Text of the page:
Ken Filiano – double bass and effects | Steve Adams – sopranino, alto and tenor saxophones, flute and bass flute
Recorded and mixed by Myles Boisen at Guerilla Recording on October 5, 2002. Mastered by Myles Boisen and Steve Adams at The Headless Buddha Mastering Lab on February 19, 2003. Produced by Ken Filiano and Steve Adams. Executive production by Trem Azul. Liner notes by Rui Horta Santos. Design and artwork by Rui Garrido. Cover photos by A. Mateur
Tracklist: 1. Exoid (tenor sax) 2. Kleesh (tenor sax) 3. Tinver (bass flute) 4. Rumon (flute) 5. Senfui (flute) 6. Yowns (sopranino sax) 7. Mauhn (sopranino sax) 8. Ingope (sopranino sax) 9. Yataph (bass flute) 10. Droove (alto sax) 11. Larmin (alto sax) 12. Ossue (bass flute)
Much energy has been dissipated
in search for the Platonic ideal of Beauty. Both thinkers and artists alike have long searched the four quadrants of the heavens in pursuit of what they thought was the very basis of human experience. Perplexed with such vastness, these men returned with even more unanswered questions. Even though the title of this recording insinuates that there might be some inexplicable universe on the other side of the looking glass, as Lewis Carroll’s Alice eventually found out, the space that is explored here belongs unequivocally to the dramatic stage where fiction becomes the only tangible reality.
As abstract as the titles of these tracks may seem, their meaning lies in one’s emotional experience of the music itself and not in some a priori preconception of what art should be. In this aspect they are very accurate because they depict the freedom of a very open-ended music that could only be the result of a long standing artistic association. This is the case with Steve and Ken, who, rather than trying to prove a metaphysical point, have simply invited us to sit in and listen to their conversation. What’s fascinating about this music is that as soon as it familiarizes you with a certain mood it simply pulls the carpet from under your feet, plunging you into an absolutely unexpected scenario. There is anything but innocence in the juxtaposition of the pure flute notes with the electronically manipulated bass sounds, but at some point talent implies pushing things to the limit, allowing them to work outside of the initial frame of reference. Steve and Ken are constantly testing those limits. Nevertheless, they are always taking care to give us enough time to catch up with their unending exploration. In this respect tension and relaxation are extremely well balanced throughout this work and the moods sway as naturally as human temperament.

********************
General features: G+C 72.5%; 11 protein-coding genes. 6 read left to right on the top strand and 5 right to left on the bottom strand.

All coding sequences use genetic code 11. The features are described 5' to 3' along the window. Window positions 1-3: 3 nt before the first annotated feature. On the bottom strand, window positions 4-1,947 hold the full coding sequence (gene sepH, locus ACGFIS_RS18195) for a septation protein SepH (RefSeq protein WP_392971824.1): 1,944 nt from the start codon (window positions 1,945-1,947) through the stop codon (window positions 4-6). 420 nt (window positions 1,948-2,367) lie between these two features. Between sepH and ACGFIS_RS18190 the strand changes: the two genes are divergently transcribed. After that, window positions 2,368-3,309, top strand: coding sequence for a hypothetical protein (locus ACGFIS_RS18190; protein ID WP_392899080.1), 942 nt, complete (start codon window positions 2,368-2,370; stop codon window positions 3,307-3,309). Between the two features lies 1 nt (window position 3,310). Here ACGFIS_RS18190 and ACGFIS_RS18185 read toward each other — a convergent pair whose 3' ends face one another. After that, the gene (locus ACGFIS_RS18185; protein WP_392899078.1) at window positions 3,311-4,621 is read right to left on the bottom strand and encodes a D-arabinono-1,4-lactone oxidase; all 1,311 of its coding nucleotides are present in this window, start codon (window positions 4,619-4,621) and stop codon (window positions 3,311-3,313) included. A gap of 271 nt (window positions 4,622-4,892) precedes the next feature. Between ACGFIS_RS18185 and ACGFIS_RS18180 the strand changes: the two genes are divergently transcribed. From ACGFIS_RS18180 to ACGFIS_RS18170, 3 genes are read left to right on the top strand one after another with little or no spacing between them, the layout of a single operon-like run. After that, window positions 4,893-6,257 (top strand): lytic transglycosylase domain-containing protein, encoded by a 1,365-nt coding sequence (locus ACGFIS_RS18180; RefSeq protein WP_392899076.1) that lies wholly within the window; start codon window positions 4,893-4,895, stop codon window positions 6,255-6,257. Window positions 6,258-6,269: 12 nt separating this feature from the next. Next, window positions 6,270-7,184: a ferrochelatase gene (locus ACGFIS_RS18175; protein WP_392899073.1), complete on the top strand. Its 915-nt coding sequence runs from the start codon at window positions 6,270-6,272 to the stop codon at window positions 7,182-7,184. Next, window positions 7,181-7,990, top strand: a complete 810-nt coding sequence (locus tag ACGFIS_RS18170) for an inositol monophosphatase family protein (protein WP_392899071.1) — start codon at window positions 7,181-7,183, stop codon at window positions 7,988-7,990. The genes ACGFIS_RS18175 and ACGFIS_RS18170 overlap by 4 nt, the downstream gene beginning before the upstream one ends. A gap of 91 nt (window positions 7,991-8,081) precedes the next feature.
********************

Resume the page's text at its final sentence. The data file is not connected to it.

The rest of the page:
Colour is another important aspect of this repertoire, and complementing Steve’s careful choice of instrument, choosing the most adequate for each mood, Ken is accordingly changing his approach to the double bass, exploiting its melodic, rhythmic and percussive qualities as well as its capacity to transport us to the realms of the fantastic. The underlying texture is always shifting from piece to piece, thus highlighting the tonal qualities of the flute or saxophone, as well’ as enhancing the particular character of each track. It seems that the combinations of colour and texture could go on forever. This possibility would not come as a surprise in the hands of these two masters.
Claude Debussy had a liking for compositions in arch form, where the climatic peak was reached somewhere near the middle of the piece. The sounds would then gradually subside, as if dissolving themselves in the vast continuum of space and time, insinuating that the music never really began or ended, quite to the contrary, it continued in an undetermined elsewhere. In “The other side of this” the movement is different but it invokes a similarity with Debussy’s intentions. The music here begins on a forte right at the beginning of the CD, subsides and then peaks in intensity near the middle of the record with Yowns , a piece that begins with the sopranino playing at its peak. The parallel with Debussy’s approach is that, after bringing their music to consecutive climaxes, in a somewhat wave-like gesture, the record dismisses itself with a series of relatively contemplative strokes that somehow give the sensation that, rather than ending, the music simply dissolves itself into some other space; possibly into the other side of this. If you let yourself go the music will definitely take you there. — Rui Horta Santos
plays saxophones, flutes and electronics and composes music in Oakland, California. He’s best know as a member of the Rova Sax Quartet, whom he’s been with for twenty years. Steve is also a member of the Bill Horvitz Band, the Matt Small Ensemble and the Vinny Golia Large Ensemble, as well as leading his own projects. He lived in Boston in the ’70s and ’80s where he was a member of Your Neighborhood Saxophone Quartet, Birdsongs of the Mesozoic and Composers in Red Sneakers, among others.
CD version (incl. shipment cost world-wide)